Time for tummy-Time!

Time for Tummy-Time!


The most important muscle development that your small baby needs to master during the early stages of development is gaining control of his head. He will move from being in a tight little ball to a more open body position as he gains some control of his body and muscles.  For this reason, “tummy time” is vital. During “tummy time” your baby develops his neck and back muscles so that he can lift his head while in this position. We all know the importance of stretching a muscle before contracting (using) it. This is why runners can be seen spending a considerable amount of their training time stretching their legs before they embark on their run. While in a tummy-lying position, your baby’s tummy muscles have a chance to stretch out in preparation for contracting when learning to sit and later crawl. While on his tummy, your roller will start to push up on his arms, which is the start of vital arm and shoulder girdle strengthening. Shoulder girdle development is imperative for crawling and is the foundation for fine motor development much later on (e.g. colouring in and cutting). While he is lying on his tummy, a large portion of your baby’s skin is in contact with the floor or blanket he is lying on, and as a result his touch system is being stimulated. Again, this significantly impacts your baby’s fine motor development later on.  


Due to the fact that tummy time is a lot of hard work for your vulnerable little baby, many babies find this position challenging and may fuss a lot, especially when first introduced to this new, unfamiliar position. It is important to realise that any amount of time spent on his tummy, even if it is very brief, is beneficial. Your baby does not have to spend long periods of time in this position to derive benefit from it. However, there are a few strategies you can employ to make tummy time experiences more pleasant and encouraging. You can offer some support in this demanding position, initially by rolling up a blanket or small towel under your baby’s chest and armpits. Offering a distraction may take your baby’s mind off the “hard work” of this position. Faces, especially Mom’s, can be very interesting for babies. You could lie on your tummy facing your baby, so that your face is in front of his. Allowing your baby to look at his face in a mirror can also be very motivating. Some baby’s feel safer and more secure spending tummy time on Mom or Dad’s chest. In this position, you can make tummy time easier or more difficult according to your baby’s growing skill by increasing or decreasing the incline of your body. The lower you are (or the more horizontal your body is), the harder it is for your baby to lift his head up against gravity. Start off with only a few seconds in tummy lying, before lifting your little treasure and cuddling him to reward his efforts. It is very important that you listen and respond to your baby’s fussing signals in order to gain his trust. As he gains head and neck strength, you will be able to gradually increase the amount of time he spends in tummy time! Lastly, by placing your hand on your baby’s bum, you can stabilise his hip joints and assist him to isolate just his head and neck muscles, thereby making it easier for him to lift his head up against gravity. Gradually reduce this support as he gains more strength in tummy lying.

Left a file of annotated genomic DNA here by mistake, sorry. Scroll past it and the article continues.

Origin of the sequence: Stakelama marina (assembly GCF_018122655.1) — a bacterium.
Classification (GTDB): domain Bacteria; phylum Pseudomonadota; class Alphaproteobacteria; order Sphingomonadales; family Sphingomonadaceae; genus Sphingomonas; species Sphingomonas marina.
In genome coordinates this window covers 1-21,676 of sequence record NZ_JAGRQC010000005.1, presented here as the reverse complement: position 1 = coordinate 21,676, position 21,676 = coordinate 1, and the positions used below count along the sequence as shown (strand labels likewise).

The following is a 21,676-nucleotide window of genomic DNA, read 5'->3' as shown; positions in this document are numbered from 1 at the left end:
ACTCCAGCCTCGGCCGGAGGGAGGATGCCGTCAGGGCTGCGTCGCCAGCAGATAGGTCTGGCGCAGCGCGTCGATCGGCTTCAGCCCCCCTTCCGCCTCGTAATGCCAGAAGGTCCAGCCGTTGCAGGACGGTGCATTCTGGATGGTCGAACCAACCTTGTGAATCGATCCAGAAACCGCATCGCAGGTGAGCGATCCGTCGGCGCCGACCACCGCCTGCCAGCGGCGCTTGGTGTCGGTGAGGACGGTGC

Here are some activity ideas from the Groovy Adventurer book to get your baby started with tummy time:

  • I see you-you see me – Encourage some vital tummy time by lying in front of your baby with your face in front of his face. Call his name or reward him with a kiss when he attempts to lift his head off the ground!
  • Mirror, mirror on the wall – Your baby will love seeing your face and his face in the mirror. This could motivate him while you are changing his nappy or encouraging tummy time!


These and more activities can be found in our Groovy Adventurer book which can be found here: Callout book



If your baby is not enjoying tummy time, despite many opportunities to get used to this position, it may be an indication that he has a sensitive movement or touch sense. He may dislike the feeling of his head being in a different position or the feel of the carpet or blanket on his tummy. Often babies who have a sensitive movement sense prefer to be upright when held. As a result he may also dislike the feeling of his head being tilted back (e.g. when gently “roughhousing” with your baby or attempting to wash his hair). If you are noticing these trends in your little baby, you may find it helpful to consult with a sensory trained Occupational Therapist.

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